Willis Smith: Street Couture Review: Where Accessibility Meets Vanguard

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Enter Cooper Hewitt’s exhibition “Willie Smith: Street Couture” traverses a small triangular space painted in white. On the left wall is a timeline that began in 1948, when African American Willy Smith was born in Philadelphia. He arrived in New York in 1965, studied at the Parsons School of Design and worked for various brands from 1968 to 1976. It was the year he and Raleigh Mallet founded Williware. In 1982, Smith had taken the plunge. Until it was abbreviated in 1987 with the phrase “Smith died of AIDS-related complications at Mount Sinai Hospital on April 17,” the creative and collaborative results of each year became richer and more economical. I’ll succeed. He was 39 years old.

Installation “Willismith: Street Couture”

Photo:
Cooper Hewitt / Ansunwoo

At this small entrance, there is a door-sized opening on the right wall covered with a white canvas. The space across the canvas contains a reproduction of an installation to which Smith was invited at PS 1 (now MoMA PS1) in Long Island City, Queens in 1982. When Smith was alive and well, but as a prelude to this exhibition, it is unforgettable. Criticizing the wasted six-month fashion cycle, Smith froze her work with white plaster. We knew the shape of the jumpsuits, shirts, pants and paper dolls, which were a staple of the collection, would never go out of style. Placed them on the ground in a way that suggests a graveyard of smitten snow angels. He called the installation “art as damaged commodity.”

Installation “Willismith: Street Couture”

Photo:
Cooper Hewitt / Ansunwoo

In fact, the art was an angel on Smith’s shoulder. Yes, he was known for his designs called “street coverings” or “pedestrians”. In other words, it was not meant for the rich or the few. “I didn’t design for a particular age or breed,” he says in the show’s catalog, “but for those interested in the world.” In New York in the 1970s, Smith became interested in creativity. With the booming club scene, a new generation of downtown artists gaining momentum, feminism on the rise, and Stonewall spurring gay liberation, it has great art, street expression, mashups with Americana, and more. I was using the aesthetic energy of the moment. Global Ethnic. Alexandra Cunningham Cameron, contemporary curator of Cooper Hewitt, curated this delinquent exhibit even later with the Covid-19 museum closing in March 2020. In the text on the opening wall I wrote: Basics with avant-garde performance, movies, art and design. “

Willis Smith: Street Couture

Cooper hewitt

Until October 24

This is a point Cameron emphasizes by using Smith’s 1982 art installation as a keystone for the next section. The Willy Smith exhibit isn’t exactly a fashion show, as his clothes were a means to an end. WilliWear was a great gathering of cutting edge artistic soulmates. Cool kids invited everyone to the party. In fact, Smith is Agnes b in America. I was doing it in France – turning a fashion brand into a super hip, egalitarian statement of anti-luxury and professional art. Popular fibers, such as cotton and linen, which look great as you wear them, have been the backbone of both designers. And a fun, one-time collaboration (implicitly accepting the community) was the name of the game.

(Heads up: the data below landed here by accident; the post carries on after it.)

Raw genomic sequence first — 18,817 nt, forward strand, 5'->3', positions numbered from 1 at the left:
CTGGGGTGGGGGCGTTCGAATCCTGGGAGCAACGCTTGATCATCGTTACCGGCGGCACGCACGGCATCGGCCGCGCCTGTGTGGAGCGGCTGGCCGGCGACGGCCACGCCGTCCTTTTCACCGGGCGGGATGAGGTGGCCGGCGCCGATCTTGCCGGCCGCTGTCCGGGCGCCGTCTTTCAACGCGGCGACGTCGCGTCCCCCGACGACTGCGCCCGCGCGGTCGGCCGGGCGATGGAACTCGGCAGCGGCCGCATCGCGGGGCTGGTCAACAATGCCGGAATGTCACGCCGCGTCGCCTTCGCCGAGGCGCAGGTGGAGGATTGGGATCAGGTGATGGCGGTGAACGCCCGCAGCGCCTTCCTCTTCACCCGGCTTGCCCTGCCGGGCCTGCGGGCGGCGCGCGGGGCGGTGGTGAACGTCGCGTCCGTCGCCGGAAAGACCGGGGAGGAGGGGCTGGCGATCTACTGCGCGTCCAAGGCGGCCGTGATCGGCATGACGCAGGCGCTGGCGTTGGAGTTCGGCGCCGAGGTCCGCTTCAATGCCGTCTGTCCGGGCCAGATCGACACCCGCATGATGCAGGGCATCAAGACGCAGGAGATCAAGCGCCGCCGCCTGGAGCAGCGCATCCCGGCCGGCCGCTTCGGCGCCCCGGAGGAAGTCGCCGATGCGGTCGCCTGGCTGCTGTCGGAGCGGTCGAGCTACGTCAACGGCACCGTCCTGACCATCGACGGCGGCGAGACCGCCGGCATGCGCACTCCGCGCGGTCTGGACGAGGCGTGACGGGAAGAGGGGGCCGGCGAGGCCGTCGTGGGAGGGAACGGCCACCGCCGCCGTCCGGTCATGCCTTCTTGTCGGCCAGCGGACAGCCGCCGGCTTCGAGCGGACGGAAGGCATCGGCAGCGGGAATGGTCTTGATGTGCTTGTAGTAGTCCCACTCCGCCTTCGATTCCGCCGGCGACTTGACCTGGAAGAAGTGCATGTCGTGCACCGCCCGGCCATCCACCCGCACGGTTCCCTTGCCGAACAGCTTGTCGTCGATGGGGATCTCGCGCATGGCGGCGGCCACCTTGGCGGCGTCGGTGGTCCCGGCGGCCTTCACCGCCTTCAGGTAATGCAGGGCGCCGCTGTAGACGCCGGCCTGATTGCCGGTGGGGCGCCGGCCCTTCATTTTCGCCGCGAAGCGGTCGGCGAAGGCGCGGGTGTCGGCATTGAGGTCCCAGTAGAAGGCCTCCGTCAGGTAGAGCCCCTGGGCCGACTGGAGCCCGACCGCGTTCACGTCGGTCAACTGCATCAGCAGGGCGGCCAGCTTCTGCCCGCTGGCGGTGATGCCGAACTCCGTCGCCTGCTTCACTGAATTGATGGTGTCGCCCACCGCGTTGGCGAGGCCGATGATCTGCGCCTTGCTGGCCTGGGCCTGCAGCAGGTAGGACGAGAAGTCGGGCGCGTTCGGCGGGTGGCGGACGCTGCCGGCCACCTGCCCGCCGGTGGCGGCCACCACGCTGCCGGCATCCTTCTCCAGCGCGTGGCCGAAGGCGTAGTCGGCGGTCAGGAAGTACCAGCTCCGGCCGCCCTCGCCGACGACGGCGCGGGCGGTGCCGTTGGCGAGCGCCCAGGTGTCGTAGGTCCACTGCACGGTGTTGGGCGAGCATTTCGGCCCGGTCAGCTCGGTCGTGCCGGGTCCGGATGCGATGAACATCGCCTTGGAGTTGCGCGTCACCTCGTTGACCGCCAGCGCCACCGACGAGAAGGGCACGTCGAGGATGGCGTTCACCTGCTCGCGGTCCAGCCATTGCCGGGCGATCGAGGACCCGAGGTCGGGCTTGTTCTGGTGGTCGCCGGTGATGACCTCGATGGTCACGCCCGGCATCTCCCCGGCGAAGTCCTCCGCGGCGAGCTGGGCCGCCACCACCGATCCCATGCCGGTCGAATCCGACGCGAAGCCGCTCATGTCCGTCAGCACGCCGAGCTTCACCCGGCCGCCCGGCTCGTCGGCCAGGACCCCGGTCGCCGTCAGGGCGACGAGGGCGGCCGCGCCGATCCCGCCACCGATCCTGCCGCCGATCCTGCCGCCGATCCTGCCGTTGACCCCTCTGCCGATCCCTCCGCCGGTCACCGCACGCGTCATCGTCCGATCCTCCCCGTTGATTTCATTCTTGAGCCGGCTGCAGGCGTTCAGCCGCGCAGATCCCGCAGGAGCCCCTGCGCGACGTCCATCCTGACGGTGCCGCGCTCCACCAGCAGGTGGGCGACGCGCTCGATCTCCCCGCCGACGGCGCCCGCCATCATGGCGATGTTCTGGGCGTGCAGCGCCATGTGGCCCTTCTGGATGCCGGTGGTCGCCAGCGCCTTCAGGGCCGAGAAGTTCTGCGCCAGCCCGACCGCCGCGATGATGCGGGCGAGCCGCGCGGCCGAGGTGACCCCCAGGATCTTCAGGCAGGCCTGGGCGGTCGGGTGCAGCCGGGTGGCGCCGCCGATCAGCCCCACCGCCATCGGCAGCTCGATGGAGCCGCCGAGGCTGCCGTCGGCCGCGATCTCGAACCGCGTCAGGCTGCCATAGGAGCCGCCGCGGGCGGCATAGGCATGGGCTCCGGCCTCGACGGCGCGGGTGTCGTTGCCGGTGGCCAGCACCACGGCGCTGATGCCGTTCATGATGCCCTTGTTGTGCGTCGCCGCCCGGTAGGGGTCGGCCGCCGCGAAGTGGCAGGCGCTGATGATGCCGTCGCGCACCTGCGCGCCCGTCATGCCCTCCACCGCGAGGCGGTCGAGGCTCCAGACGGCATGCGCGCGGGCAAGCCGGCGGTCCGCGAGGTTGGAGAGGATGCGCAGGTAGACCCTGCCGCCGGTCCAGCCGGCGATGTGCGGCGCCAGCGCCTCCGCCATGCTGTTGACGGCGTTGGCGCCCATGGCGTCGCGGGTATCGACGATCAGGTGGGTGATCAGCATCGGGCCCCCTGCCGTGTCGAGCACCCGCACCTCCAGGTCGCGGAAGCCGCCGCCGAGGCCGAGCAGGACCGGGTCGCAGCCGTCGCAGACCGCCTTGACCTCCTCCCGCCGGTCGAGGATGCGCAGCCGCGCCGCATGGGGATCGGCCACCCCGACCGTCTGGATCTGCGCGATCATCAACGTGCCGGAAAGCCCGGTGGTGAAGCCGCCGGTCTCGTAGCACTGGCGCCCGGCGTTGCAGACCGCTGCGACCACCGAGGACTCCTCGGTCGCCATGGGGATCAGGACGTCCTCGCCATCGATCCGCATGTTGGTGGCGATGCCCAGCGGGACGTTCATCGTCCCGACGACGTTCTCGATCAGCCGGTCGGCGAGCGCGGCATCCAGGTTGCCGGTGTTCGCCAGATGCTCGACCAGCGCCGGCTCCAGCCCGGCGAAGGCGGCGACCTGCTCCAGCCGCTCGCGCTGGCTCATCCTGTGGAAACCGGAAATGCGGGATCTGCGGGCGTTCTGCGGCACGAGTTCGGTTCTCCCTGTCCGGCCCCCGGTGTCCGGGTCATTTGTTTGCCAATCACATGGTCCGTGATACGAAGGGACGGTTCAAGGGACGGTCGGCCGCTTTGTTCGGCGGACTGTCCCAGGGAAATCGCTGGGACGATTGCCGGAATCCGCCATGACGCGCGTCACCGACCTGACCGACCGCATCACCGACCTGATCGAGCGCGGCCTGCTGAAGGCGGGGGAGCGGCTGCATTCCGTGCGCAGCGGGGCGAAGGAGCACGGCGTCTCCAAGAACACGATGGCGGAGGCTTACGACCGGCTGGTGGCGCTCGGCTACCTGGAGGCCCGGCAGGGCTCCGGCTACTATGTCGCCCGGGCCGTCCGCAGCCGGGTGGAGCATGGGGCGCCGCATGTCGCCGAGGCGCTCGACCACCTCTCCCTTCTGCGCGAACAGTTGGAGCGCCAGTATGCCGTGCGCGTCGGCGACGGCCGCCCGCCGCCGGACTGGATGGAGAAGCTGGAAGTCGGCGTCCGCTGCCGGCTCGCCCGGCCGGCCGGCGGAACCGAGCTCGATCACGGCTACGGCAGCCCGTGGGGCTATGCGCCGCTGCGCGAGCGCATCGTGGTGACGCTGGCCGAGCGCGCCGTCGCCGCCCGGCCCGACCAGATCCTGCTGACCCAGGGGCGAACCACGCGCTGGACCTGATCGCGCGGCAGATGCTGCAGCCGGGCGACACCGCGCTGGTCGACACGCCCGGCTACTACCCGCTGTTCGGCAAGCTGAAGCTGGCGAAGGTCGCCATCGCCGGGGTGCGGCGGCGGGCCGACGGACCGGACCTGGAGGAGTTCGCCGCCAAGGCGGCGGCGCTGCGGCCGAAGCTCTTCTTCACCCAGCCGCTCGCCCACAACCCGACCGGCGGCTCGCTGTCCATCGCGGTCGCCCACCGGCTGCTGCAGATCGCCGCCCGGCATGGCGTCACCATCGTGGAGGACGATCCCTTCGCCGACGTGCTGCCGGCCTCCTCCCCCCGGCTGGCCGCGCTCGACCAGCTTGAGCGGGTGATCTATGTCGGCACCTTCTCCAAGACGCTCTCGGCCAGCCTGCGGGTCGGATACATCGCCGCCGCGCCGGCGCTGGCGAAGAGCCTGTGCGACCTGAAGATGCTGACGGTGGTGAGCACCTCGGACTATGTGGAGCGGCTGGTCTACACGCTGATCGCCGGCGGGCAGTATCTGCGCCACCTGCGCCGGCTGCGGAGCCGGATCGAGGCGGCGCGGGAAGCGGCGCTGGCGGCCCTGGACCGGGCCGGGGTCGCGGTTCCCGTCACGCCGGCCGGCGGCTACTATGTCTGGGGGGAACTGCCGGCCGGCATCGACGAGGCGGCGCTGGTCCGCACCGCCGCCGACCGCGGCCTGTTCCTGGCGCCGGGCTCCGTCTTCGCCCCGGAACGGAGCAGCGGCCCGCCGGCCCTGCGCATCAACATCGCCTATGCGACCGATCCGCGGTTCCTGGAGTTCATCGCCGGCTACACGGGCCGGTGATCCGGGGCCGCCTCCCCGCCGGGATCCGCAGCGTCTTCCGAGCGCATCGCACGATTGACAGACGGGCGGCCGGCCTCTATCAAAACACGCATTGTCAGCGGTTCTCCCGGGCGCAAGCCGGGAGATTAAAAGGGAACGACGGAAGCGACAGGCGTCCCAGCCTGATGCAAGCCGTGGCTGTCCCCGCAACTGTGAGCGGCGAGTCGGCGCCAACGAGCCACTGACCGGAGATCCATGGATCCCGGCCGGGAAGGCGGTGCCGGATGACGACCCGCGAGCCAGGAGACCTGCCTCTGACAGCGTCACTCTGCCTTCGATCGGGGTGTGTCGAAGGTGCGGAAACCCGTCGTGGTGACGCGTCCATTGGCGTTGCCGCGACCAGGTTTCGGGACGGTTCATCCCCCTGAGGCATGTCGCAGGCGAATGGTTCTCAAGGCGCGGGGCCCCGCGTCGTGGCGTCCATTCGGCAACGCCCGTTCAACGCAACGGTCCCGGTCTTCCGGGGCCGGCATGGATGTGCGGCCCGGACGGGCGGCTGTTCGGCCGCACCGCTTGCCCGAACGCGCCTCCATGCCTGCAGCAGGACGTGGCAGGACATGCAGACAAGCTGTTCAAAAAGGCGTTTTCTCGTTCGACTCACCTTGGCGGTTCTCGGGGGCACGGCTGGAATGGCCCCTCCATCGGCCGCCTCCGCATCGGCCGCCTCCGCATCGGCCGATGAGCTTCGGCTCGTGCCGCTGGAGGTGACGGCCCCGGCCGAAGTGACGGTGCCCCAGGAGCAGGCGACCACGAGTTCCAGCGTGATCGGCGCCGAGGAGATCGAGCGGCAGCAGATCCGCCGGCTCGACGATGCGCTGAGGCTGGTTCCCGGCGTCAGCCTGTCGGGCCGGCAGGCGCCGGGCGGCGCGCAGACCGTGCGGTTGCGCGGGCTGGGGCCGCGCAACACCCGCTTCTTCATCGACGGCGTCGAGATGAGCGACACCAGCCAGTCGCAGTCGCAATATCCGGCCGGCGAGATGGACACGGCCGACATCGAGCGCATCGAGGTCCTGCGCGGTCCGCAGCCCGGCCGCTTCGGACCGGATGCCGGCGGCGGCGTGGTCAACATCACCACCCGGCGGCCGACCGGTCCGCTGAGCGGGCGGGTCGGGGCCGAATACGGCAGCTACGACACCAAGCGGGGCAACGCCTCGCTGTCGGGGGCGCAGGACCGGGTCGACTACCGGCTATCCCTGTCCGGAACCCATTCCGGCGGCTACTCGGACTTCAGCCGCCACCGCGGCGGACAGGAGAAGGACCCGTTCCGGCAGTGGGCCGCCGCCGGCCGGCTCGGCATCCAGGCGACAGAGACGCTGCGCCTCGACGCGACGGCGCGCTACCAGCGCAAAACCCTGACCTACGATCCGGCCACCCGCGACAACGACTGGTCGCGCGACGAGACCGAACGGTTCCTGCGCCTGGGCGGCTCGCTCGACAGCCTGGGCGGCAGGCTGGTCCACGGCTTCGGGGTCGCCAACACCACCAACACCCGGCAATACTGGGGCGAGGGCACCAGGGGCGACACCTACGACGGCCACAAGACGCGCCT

The is See the clothes. Smith’s roomy figure (large overcoat, chunky suit, full skirt, clothes that can be pulled together if needed) is like a photo from the era showing them to the model, a layered dance from the early 80s. It hangs close by. of the image that captures the clutter. But the exhibition focuses on a broader vision than clothing. Four intensive sections of runway, dance, film and design, each with its own multimedia art installation. Cameron includes Keith Haring, Jenny Holzer (T-shirt), video artist Nam June Paik (a runway experience he created for the 1984 “City Island” collection) and choreographer Bill. ・ Collaboration overview de Smith with artists such as T. Jones and Arnie Zane. (Smith wore the 1984 “Secret Pasture” dance costume), filmmakers Lelevin and Max Vadukul (made experimental films for Smith in 1984 and 1986, respectively), paper magazine founder Kim Hastraiter (she edited the newsletter “Willi Wear News”), and environmental artists Christo and Jeanne Claude (Smith has T-shirts and guards for two monumental rap projects. I designed the uniform).

This exhibition embodies and celebrates Smith’s feelings for the neglected beauty of urban infrastructure. Cinder blocks, wire mesh fences, wooden pallets, milk boxes, and concrete floors are all calm and unified with a warm gray paint. These are the elements of the design vision that he realized in the architectural firms of James Wines and Alison Sky. Smith’s glass office, reconstructed here, is a rectangular gray brick structure, with the front corners turned upside down like a wrecking ball, a constructivist triangular on the outside. I went. That’s what Smith was doing, breaking down the walls and letting in the light.

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Willis Smith: Street Couture Review: Where Accessibility Meets Vanguard

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